New Wavelet Neurovascular Bundle for Bedside Evaluation of Cerebral Autoregulation and Neurovascular Coupling in Newborns with Hypoxic-Ischemic Encephalopathy
Neonatal encephalopathy (NE) resulting from birth asphyxia constitutes a major global public health burden for millions of infants every year, and despite therapeutic hypothermia, half of these neonates have poor neurological outcomes. As new neuroprotective interventions are being studied in clinical trials, there is a critical need to establish physiological surrogate markers of therapeutic efficacy, to guide patient selection and/or to modify the therapeutic intervention. The challenge in the field of neonatal brain injury has been the difficulty of clinically discerning NE severity within the short therapeutic window a...
Source: Developmental Neuroscience - March 29, 2017 Category: Neuroscience Source Type: research

Optimizing the Dose of Erythropoietin Required to Prevent Acute Ventilation-Induced Cerebral White Matter Injury in Preterm Lambs
Erythropoietin (EPO) is being trialed in preterm neonates for neuroprotection. We have recently demonstrated that a single high bolus dose (5,000 IU/kg) of recombinant human EPO amplified preterm lung and brain ventilation-induced injury. We aimed to determine the optimal dose of EPO to reduce ventilation-induced cerebral white matter inflammation and injury in preterm lambs. Lambs (0.85 gestation) were ventilated with an injurious strategy for 15 min followed by conventional ventilation for 105 min. Lambs were randomized to no treatment (VENT;n = 8) or received a bolus dose of EPO (EPREX ®): 300 IU/kg (EPO 300;n = 5), 1,...
Source: Developmental Neuroscience - March 27, 2017 Category: Neuroscience Source Type: research

Focal Brain Injury Associated with a Model of Severe Hypoxic-Ischemic Encephalopathy in Nonhuman Primates
We describe a cohort of 4 near-term fetalMacaca nemestrina that underwent 18 min of in utero UCO, followed by cesarean section delivery, resuscitation, and subsequent postnatal mechanical ventilation, with exposure to intermittent daily hypoxia (3 min, 8% O2 3-8 times daily for 3 days). After delivery, all animals demonstrated severe metabolic acidosis (pH 7 ± 0.12; mean ± SD) and low APGAR scores ( (Source: Developmental Neuroscience)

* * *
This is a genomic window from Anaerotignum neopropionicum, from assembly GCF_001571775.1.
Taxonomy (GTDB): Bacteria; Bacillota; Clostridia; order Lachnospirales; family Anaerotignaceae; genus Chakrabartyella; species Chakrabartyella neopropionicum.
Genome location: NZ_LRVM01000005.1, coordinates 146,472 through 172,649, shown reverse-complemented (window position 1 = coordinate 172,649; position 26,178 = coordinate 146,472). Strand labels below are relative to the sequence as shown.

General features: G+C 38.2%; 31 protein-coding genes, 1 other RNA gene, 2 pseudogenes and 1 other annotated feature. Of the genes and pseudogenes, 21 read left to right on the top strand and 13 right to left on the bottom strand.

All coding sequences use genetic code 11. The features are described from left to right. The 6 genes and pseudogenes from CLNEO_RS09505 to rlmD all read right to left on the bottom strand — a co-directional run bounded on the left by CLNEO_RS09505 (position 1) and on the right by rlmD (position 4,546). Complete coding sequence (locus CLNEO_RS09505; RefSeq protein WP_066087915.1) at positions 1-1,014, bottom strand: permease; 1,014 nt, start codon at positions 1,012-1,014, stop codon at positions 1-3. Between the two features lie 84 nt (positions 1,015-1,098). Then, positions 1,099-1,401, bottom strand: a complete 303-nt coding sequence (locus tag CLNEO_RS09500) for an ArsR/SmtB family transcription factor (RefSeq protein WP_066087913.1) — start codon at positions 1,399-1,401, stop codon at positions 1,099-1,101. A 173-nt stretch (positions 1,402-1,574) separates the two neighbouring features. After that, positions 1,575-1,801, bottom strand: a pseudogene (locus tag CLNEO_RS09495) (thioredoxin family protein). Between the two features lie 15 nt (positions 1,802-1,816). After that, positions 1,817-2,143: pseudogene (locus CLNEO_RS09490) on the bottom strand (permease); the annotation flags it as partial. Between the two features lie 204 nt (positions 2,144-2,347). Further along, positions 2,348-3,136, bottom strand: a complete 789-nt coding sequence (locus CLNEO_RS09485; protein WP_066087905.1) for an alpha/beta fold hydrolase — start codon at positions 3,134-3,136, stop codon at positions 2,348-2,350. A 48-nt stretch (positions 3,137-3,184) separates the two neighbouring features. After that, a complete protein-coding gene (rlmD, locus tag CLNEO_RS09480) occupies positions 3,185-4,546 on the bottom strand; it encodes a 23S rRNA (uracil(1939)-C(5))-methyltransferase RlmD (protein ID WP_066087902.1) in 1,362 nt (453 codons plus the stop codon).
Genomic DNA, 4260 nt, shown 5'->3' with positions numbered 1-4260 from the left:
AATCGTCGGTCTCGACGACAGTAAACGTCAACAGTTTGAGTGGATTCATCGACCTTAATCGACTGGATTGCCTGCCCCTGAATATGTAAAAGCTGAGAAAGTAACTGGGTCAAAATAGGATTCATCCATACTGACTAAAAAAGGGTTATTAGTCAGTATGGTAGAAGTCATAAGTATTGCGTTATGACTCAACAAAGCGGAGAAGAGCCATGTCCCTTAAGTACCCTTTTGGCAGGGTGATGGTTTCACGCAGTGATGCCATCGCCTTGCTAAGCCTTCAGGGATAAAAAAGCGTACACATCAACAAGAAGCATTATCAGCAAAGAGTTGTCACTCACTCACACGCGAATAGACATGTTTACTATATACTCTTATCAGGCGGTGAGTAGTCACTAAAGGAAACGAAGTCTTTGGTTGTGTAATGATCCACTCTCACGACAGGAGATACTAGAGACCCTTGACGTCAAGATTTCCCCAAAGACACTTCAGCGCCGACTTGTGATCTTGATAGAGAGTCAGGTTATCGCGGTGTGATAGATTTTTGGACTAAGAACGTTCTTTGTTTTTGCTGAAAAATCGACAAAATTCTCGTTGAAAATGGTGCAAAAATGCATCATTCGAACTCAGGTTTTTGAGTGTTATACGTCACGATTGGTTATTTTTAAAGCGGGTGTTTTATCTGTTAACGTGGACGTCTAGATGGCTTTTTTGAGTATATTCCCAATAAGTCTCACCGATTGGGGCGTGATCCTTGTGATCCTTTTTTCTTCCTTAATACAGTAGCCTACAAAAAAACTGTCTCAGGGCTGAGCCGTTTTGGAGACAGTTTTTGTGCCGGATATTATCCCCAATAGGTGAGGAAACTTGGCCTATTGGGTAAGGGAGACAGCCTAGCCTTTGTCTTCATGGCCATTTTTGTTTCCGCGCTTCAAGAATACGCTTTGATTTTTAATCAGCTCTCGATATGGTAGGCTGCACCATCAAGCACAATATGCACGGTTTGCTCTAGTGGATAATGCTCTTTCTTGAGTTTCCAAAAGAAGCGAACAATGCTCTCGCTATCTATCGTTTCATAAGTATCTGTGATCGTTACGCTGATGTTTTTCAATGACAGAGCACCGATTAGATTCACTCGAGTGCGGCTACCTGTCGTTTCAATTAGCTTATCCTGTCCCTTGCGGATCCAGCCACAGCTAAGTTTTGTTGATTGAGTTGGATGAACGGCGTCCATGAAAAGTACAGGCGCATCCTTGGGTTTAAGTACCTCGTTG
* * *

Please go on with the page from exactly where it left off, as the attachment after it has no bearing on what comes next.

Source: Developmental Neuroscience - March 24, 2017 Category: Neuroscience Source Type: research

Sildenafil Enhances Quantity of Immature Neurons and Promotes Functional Recovery in the Developing Ischemic Mouse Brain
Conclusions: Here, we report that treatment with sildenafil after HI insult did not improve histological brain injury scores. Nevertheless, our results suggest involvement of the cGMP and PI3K/Akt/GSK-3 β signaling pathway with promotion of a neurogenic response and reduction of neurological deficits. In summary, sildenafil may have a role in promoting recovery from HI injury in the developing brain.Dev Neurosci (Source: Developmental Neuroscience)
Source: Developmental Neuroscience - March 24, 2017 Category: Neuroscience Source Type: research

Susceptibility-Weighted Imaging Identifies Iron-Oxide-Labeled Human Neural Stem Cells: Automated Computational Detection
Neonatal hypoxic-ischemic brain injury (HII) can lead to devastating neurological outcomes such as cerebral palsy, epilepsy, and mental retardation. Human neural stem cell (hNSC) therapy provides new hope for the treatment of neonatal HII. These multipotent cells can aid in HII recovery by activating multiple reparative mechanisms including secretion of neurotrophic factors that enhance brain repair and plasticity. For clinical use of implanted hNSCs, methods are required to identify, quantify, track, and visualize migration and replication in an automated and reproducible fashion. In the current study, we used a model of ...
Source: Developmental Neuroscience - March 24, 2017 Category: Neuroscience Source Type: research

Moderate-Grade Germinal Matrix Haemorrhage Activates Cell Division in the Neonatal Mouse Subventricular Zone